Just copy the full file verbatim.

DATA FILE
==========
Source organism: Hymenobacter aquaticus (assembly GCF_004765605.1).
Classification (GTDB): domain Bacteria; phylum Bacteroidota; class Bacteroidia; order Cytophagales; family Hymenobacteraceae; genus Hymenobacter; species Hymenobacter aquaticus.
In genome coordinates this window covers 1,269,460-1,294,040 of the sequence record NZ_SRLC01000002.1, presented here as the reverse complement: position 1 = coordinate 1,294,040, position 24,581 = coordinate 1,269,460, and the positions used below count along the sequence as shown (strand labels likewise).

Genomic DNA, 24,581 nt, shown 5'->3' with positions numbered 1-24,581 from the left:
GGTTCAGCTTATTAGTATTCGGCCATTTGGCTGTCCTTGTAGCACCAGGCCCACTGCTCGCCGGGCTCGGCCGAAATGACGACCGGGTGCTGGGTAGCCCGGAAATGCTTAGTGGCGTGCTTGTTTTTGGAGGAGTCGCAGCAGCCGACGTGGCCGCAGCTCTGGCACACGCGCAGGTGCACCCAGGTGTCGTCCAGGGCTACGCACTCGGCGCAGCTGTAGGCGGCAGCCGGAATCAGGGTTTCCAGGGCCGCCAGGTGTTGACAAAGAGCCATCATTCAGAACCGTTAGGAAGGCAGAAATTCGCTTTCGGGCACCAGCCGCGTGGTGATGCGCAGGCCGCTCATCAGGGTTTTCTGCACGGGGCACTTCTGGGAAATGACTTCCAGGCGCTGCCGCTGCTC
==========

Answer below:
Source organism: Hymenobacter aquaticus (assembly GCF_004765605.1).
Classification (GTDB): domain Bacteria; phylum Bacteroidota; class Bacteroidia; order Cytophagales; family Hymenobacteraceae; genus Hymenobacter; species Hymenobacter aquaticus.
In genome coordinates this window covers 1,269,460-1,294,040 of the sequence record NZ_SRLC01000002.1, presented here as the reverse complement: position 1 = coordinate 1,294,040, position 24,581 = coordinate 1,269,460, and the positions used below count along the sequence as shown (strand labels likewise).

Genomic DNA, 24,581 nt, shown 5'->3' with positions numbered 1-24,581 from the left:
GGTTCAGCTTATTAGTATTCGGCCATTTGGCTGTCCTTGTAGCACCAGGCCCACTGCTCGCCGGGCTCGGCCGAAATGACGACCGGGTGCTGGGTAGCCCGGAAATGCTTAGTGGCGTGCTTGTTTTTGGAGGAGTCGCAGCAGCCGACGTGGCCGCAGCTCTGGCACACGCGCAGGTGCACCCAGGTGTCGTCCAGGGCTACGCACTCGGCGCAGCTGTAGGCGGCAGCCGGAATCAGGGTTTCCAGGGCCGCCAGGTGTTGACAAAGAGCCATCATTCAGAACCGTTAGGAAGGCAGAAATTCGCTTTCGGGCACCAGCCGCGTGGTGATGCGCAGGCCGCTCATCAGGGTTTTCTGCACGGGGCACTTCTGGGAAATGACTTCCAGGCGCTGCCGCTGCTC